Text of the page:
Unit Linked Investment Plan (ULIP) is a dual financial instrument that has both insurance and investment components to it. When you buy a ULIP, part of the premiums you pay are used towards providing life cover and the other half are invested in the funds of your choice. When your ULIP policy matures, you will receive a sum assured. If in case of an unfortunate demise of the policyholder during the tenure of the ULIP, the nominee will receive the sum coverage. ULIP benefits are dual as you have an investment that you get after maturity with returns, and you do not have to worry about your family’s well-being in your absence as you get a life cover too.
There are several types of ULIPs in the market that serve different purposes. It can confuse you in choosing the one that would benefit your portfolio the most.
There are two key factors you need to consider while choosing a ULIP, they are:
- Your risk appetite
The insurance component of the ULIP is simple to understand. However, for the investment component, you first need to evaluate your own ability to handle risk. Your risk appetite depends upon your age, dependents, existing investments, and financial goals. A young person in their 20s could have risk investments in their portfolio, say compared to a person in their mid-30s with a family.
Based on the risk that you can take, there are three main types of ULIPs you can choose from: equity, debt, and balanced funds. With equity funds, your money is invested in equity markets. These funds have high risk and usually offer high returns, too. Whereas, if you are looking for safe investments, there are debt funds available where your money is usually invested in low-risk instruments like corporate and government bonds. Since they have low risk, their returns are also low compared to equity funds. If are confused between the two and want a mid-way investment, balanced funds are for you. In them, half of your money is invested in equity funds and the other half is invested in debt funds. So, you incur moderate risks and get moderate returns when compared to debt and equity.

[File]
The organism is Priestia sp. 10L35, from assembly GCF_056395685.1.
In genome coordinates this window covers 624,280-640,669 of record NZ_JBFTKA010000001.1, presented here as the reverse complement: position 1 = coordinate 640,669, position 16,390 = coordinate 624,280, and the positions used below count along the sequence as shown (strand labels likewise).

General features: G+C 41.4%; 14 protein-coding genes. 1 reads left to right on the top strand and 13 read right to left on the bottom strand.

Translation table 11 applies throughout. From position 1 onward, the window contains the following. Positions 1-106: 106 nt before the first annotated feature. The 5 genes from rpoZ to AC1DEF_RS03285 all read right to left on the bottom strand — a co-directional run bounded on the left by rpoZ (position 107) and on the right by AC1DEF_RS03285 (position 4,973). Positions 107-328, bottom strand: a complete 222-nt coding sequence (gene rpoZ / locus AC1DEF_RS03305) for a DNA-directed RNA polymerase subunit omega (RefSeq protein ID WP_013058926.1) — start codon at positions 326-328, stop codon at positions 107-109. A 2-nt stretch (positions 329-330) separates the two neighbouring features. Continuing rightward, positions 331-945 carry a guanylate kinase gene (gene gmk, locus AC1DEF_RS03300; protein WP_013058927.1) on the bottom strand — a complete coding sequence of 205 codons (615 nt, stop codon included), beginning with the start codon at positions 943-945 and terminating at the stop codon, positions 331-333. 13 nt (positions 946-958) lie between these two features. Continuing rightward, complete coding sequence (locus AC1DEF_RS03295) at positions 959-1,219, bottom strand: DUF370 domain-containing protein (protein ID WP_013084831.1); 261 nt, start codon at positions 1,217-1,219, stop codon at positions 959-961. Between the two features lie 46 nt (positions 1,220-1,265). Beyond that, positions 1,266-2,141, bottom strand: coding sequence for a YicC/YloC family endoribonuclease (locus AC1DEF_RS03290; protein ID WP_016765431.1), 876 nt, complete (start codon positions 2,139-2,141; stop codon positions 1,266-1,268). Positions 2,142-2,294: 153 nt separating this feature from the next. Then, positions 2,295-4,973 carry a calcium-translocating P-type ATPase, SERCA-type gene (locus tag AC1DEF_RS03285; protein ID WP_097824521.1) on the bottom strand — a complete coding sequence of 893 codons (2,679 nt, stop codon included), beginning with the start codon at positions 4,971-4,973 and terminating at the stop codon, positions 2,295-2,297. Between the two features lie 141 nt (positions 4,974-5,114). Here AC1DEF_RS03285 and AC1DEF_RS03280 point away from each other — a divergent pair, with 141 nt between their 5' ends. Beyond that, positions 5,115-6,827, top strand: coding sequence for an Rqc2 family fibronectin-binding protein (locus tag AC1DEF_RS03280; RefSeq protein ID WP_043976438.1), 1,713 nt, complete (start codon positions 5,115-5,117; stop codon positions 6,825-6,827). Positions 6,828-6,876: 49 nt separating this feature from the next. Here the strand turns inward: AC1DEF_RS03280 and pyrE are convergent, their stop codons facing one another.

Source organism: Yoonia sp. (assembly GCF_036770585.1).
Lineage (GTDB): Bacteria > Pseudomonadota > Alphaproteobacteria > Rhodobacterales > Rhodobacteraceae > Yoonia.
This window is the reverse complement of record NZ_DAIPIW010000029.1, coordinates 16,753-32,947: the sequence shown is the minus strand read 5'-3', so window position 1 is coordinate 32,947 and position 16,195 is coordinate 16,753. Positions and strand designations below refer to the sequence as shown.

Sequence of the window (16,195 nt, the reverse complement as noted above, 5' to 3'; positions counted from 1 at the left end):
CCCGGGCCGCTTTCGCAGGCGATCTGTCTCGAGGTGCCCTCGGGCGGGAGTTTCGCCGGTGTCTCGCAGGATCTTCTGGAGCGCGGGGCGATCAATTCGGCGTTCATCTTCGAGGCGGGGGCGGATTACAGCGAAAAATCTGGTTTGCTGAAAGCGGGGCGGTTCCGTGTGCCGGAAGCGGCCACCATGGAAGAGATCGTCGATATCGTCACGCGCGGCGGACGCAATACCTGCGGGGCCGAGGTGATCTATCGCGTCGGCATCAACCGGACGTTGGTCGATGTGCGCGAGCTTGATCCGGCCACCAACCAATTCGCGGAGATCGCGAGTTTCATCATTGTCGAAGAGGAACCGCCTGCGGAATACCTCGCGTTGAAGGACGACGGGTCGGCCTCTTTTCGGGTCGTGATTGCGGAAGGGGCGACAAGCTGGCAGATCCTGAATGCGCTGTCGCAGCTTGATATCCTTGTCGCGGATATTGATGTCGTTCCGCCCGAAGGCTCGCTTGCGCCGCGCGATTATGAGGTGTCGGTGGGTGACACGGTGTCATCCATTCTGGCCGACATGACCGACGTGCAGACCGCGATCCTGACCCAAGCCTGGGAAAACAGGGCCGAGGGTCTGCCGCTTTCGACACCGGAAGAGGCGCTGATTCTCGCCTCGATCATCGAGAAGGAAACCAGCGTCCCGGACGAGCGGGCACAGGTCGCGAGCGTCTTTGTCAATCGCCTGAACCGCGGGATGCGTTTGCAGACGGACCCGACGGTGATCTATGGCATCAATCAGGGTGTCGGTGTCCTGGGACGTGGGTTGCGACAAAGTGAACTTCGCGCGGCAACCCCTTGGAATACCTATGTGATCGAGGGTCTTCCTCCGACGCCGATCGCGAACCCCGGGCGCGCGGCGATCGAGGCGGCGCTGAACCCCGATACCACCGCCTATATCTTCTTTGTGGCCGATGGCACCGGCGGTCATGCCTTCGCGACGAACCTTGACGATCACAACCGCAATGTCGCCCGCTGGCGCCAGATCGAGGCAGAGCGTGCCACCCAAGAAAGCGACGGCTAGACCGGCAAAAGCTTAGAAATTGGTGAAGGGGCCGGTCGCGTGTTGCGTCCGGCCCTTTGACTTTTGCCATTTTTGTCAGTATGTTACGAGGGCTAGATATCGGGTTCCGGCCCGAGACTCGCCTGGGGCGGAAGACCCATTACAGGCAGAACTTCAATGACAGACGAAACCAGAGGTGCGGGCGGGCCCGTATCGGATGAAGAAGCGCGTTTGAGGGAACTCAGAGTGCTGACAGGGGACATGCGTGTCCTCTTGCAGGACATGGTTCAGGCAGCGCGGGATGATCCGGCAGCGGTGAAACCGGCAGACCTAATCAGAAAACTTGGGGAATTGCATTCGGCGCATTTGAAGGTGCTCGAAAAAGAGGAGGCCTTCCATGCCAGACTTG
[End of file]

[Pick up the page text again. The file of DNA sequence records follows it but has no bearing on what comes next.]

You can use a ULIP return calculator to get an estimate of your returns on the ULIP policy you are planning to buy. One of the biggest advantages that most ULIP funds offer is the ability to switch between funds anytime you want. It means if you have initially invested in equity and later you are unwilling to take high risks, you can switch your allocation to debt funds for a much safer approach.
- Your investment goals and objectives
When you are planning your investments, ensure that your investments align with your long-term goals. Whenever a person has a goal-oriented approach towards investments, they are likely to pay attention, do the required research, and make an informed decision. The goal here can be anything, be it saving for a dream vacation, buying a new house after marriage or after having children, or simply building a retirement corpus.
When you are buying a ULIP, keep these goals in mind and invest accordingly. Also, consider your existing financial portfolio and understand which decision suits you better. For example, if most of your existing portfolio is in stocks and risky investments, you may prefer investing in safer investments in your ULIP, like debt funds. Whereas, if you always have wanted to invest in equity and were hesitant, you can take the risk by opting for equity funds in your ULIP. ULIP benefits are enormous if one invests wisely as it offers financial security with their life cover and investment for wealth creation too.
Taking the above factors into consideration will provide clarity on which ULIP suits your portfolio the best. Use a ULIP return calculator online and compare the different ULIPs you are considering. Also, compare the benefits, features, terms, and conditions of the ULIPs you have shortlisted before choosing one. Financial instruments like ULIPs are worth considering adding to your basket of investment as they have dual benefits of insurance and investment. Also, the flexibility that ULIP offers is rare to find in most conventional investments.